I have had a wonderful and difficult and exceptionally busy week, preparing for Mythmoot and then attending live online. I have so much I would like to say, but I thought, for now, and for a smile, I would simply share this discovery from the conference: the 1967 animated short film, The Hobbit. This 12-minute film directed by Gene Deitch (comic illustrator, including Popeye and Tom & Jerry) and Academy Award-winning writer, William Snyder.
Rembrandt Films had purchased film rights to produce a film by 1967, but a Hollywood feature-length deal fell apart. According to the Wikipedia page, the film was produced cheaply and quickly–Mythmoot lore places it at 7-10 days–and premiered on the last day that the contract, paying people to see the film. Having fulfilled the contract, they were able to return rights to Tolkien, opening possibilities for future adaptations, including the 1977 animation (which I call “the cute Hobbit” in my mind), and the trilogy epic of the fairy tale in the early 2010s by Peter Jackson, which some may have heard about.
In this 1960s work of art, Thorin becomes “General Oakenshield,” earthy trolls are treelike groans, “Slag the Terrible” is the agent of evil on earth, Gollum is a deranged peach with arthritic limbs, a ginger Bilbo the dragon slayer has a bowtie, and there is a strange love interest–though less strange than the Peter Jackson dwarf-elf heart epic. I would encourage you not to try to decipher the runes.
Though the Rembrandt Films version might have some merit to it, this version looks more like a strong sixth-grade group art project. As a teacher, I would have given the students strong marks for narration and original artwork, given they are children, but only moderate marks for film editing and a failing grade for adaptation of an original piece of work. A good film adaptation must take a literary piece and transcend written possibilities with all the strengths of sound and sight, re-embodying the original into something unique to its genre. This film makes every possible change that might decrease the value of both the movie experience and rediscovering the original–though I like the phrase “the white heart of Dale” as a poetic line.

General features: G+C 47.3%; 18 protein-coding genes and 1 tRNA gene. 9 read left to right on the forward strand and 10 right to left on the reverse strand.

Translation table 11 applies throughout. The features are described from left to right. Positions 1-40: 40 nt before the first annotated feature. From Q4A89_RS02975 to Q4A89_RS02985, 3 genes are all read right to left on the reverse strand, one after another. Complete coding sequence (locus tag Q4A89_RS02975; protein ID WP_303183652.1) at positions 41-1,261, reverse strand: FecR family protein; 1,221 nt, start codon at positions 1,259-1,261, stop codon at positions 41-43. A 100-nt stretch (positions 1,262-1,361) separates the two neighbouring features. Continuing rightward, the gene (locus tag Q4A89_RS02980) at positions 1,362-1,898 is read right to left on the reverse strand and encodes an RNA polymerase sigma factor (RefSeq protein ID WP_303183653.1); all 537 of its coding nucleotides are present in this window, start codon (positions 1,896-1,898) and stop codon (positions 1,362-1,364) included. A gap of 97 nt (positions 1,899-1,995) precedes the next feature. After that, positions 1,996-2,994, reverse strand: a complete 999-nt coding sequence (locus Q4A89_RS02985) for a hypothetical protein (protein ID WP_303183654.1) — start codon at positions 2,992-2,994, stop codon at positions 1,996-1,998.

Personally, I still await the Hobbit adaptation of my dreams. Though I liked the intensely overdone second Jackson trilogy, I want a Hobbit adaptation to do for me what The Lord of the Rings Jackson films did: filling out my imagination and drawing me deeper and deeper into the books. Or even what the Harry Potter films did, which was to give me another way to love characters, the world, the adventures, and the original books themselves. Still, this is pretty cool and weird and worthwhile when you have a coffee break!
And, as a bonus, the Soviet-era made-for-TV film, Khraniteli, based on Tolkien’s The Fellowship of the Ring. Mythmooters stayed up late, watching the film and commenting on it within our digital platform. Exhausted, I slept, and cannot vouch for how great its terribleness is. But I did awake to 550 unread messages on Sunday morning. You can find part 1 with English subtitles here.